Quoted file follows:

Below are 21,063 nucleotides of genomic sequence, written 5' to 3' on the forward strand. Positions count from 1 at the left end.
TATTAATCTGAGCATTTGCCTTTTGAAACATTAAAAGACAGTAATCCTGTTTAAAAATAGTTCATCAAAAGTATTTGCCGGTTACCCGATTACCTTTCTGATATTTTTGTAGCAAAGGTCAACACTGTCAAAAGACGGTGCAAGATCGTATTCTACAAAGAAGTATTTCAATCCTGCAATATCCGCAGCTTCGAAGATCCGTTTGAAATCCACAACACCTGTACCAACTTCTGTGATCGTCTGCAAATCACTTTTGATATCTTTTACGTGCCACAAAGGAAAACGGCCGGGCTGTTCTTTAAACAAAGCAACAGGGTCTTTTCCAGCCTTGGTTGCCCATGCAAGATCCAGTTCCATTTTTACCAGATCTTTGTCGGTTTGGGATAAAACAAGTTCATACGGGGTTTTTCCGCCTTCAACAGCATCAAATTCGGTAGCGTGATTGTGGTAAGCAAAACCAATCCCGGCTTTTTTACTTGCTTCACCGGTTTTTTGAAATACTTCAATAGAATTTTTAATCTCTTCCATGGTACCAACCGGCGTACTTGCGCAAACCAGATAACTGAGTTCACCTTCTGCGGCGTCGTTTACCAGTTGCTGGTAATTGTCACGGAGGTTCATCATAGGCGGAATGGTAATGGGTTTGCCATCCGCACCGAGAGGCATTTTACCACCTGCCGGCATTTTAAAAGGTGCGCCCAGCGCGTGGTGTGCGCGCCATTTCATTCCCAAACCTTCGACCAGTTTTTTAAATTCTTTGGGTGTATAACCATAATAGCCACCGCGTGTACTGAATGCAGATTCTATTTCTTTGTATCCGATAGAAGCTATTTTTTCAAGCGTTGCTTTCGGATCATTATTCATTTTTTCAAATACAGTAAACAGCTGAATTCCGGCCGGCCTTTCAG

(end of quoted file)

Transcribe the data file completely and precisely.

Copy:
Below are 21,063 nucleotides of genomic sequence, written 5' to 3' on the forward strand. Positions count from 1 at the left end.
TATTAATCTGAGCATTTGCCTTTTGAAACATTAAAAGACAGTAATCCTGTTTAAAAATAGTTCATCAAAAGTATTTGCCGGTTACCCGATTACCTTTCTGATATTTTTGTAGCAAAGGTCAACACTGTCAAAAGACGGTGCAAGATCGTATTCTACAAAGAAGTATTTCAATCCTGCAATATCCGCAGCTTCGAAGATCCGTTTGAAATCCACAACACCTGTACCAACTTCTGTGATCGTCTGCAAATCACTTTTGATATCTTTTACGTGCCACAAAGGAAAACGGCCGGGCTGTTCTTTAAACAAAGCAACAGGGTCTTTTCCAGCCTTGGTTGCCCATGCAAGATCCAGTTCCATTTTTACCAGATCTTTGTCGGTTTGGGATAAAACAAGTTCATACGGGGTTTTTCCGCCTTCAACAGCATCAAATTCGGTAGCGTGATTGTGGTAAGCAAAACCAATCCCGGCTTTTTTACTTGCTTCACCGGTTTTTTGAAATACTTCAATAGAATTTTTAATCTCTTCCATGGTACCAACCGGCGTACTTGCGCAAACCAGATAACTGAGTTCACCTTCTGCGGCGTCGTTTACCAGTTGCTGGTAATTGTCACGGAGGTTCATCATAGGCGGAATGGTAATGGGTTTGCCATCCGCACCGAGAGGCATTTTACCACCTGCCGGCATTTTAAAAGGTGCGCCCAGCGCGTGGTGTGCGCGCCATTTCATTCCCAAACCTTCGACCAGTTTTTTAAATTCTTTGGGTGTATAACCATAATAGCCACCGCGTGTACTGAATGCAGATTCTATTTCTTTGTATCCGATAGAAGCTATTTTTTCAAGCGTTGCTTTCGGATCATTATTCATTTTTTCAAATACAGTAAACAGCTGAATTCCGGCCGGCCTTTCAG